By Steve Hubrecht
The mayor of West Kelowna recently gave recognition to firefighters from the Columbia Valley who helped his community when it was threatened by wildfire this summer.
The McDougall Creek wildfire began burning in the Central Okanagan in mid-August, threatening West Kelowna, Kelowna, Lake Country and other nearby regions.
Within three days the fire had become one of the worst ever recorded in the area, prompting a state of emergency. Firefighters from other parts of B.C. poured in to help, including four members of Invermere Fire Rescue — Captain Erik McLaughlin, Captain Janice Dallaire, and crew members Brendan Garies and Nick Melnyk.
West Kelowna Mayor Gord Milsom sent a letter last week expressing thanks to the four on behalf of his community and West Kelowna’s fire crew.
“There simply are no words of thanks that run deep enough to show our gratitude,” wrote Milsom, later adding that “the next generation of firefighters who learn from example surely benefit from your outstanding personnel who demonstrated leadership, partnership and firefighting excellence in our community.”
The Invermere firefighters were in the Okanagan for nearly a week in late August, spending four days in Lake Country and another two in West Kelowna.
Dallaire told the Pioneer that the four were part of efforts in the wildland-urban interface to bridge the gap between the BC Wildfire Service (which dealt with the fire in the forests) and the local municipal fire crews (which dealt with structures in the communities).
The Invermere crew worked 12-hour days, spending most of their time putting out spot fires that cropped up within 50 feet (15 metres) of people’s homes and properties.
“So, a lot of digging,” explained Dallaire, adding they would use pick axe-like tools to turn up earth, and douse any flames, keeping a sharp eye out for fires that were burning underground within tree root systems.
Dallaire, McLaughlin and Melnyk had been similarly deployed to battle fires at Logan Lake two years previously (but for Garies, this was his first out-of-Columbia Valley deployment). In 2021 Logan Lake had been evacuated and the streets were empty. But this past summer, West Kelowna, Kelowna and the Lake Country communities were still full of residents.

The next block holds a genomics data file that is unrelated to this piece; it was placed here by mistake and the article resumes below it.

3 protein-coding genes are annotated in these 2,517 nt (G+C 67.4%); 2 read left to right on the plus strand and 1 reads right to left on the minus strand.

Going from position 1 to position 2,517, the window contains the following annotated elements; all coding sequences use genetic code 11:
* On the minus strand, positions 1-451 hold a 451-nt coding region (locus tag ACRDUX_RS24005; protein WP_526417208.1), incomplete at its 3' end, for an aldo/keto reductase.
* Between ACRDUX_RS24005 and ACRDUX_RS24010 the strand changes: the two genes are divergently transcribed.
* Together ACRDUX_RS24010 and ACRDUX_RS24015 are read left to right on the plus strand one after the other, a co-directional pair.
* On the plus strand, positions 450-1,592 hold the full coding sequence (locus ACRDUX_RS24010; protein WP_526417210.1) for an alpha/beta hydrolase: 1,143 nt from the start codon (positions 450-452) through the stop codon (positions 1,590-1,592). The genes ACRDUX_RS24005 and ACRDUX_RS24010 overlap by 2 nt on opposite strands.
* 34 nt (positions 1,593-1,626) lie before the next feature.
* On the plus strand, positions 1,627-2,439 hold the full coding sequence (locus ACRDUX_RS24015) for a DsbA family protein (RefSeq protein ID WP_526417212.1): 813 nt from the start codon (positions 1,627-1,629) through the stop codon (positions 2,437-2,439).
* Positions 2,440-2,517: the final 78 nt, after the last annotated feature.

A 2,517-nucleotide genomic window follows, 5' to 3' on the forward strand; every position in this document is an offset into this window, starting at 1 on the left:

“It was definitely strange in that way,” said Dallaire. “People were very kind to us. You couldn’t go into Tim Hortons without people coming up to you and shaking your hand or hugging you. We talked to people who didn’t know if they had lost their homes. We talked to people who did know they had lost their homes. There was a lot of gratitude all around.”
While in the Okanagan, the four Invermere firefighters stayed in dorm rooms at the University of British Columbia (UBC) Okanagan campus. “For firefighters that’s the Ritz. Accommodation is usually a lot more basic than that,” said Dallaire.
In case readers are wondering why Invermere firefighters were deployed to the Kelowna area when the Horsethief Creek and Yearling Creek fires were still burning in the Columbia Valley, Dallaire pointed out that the threat from the fires here had greatly receded by the time the Invermere crew left for the Okanagan. She also noted that the Invermere group is made up of structural firefighters (who battle blazes in homes and buildings), and that the Horsethief and Yearling fires were being battled by wildland (forest) firefighters.
Dallaire has three sons (one grown, the other two still in elementary school) and acknowledged that it’s not easy for firefighters to put their personal lives on hold for a week.
“But you do it, because somebody else needs your help. We’re doing our part. When our turn comes and the Columbia Valley needs help, other firefighters will come to help us. B.C. is one big community in that way,” she said.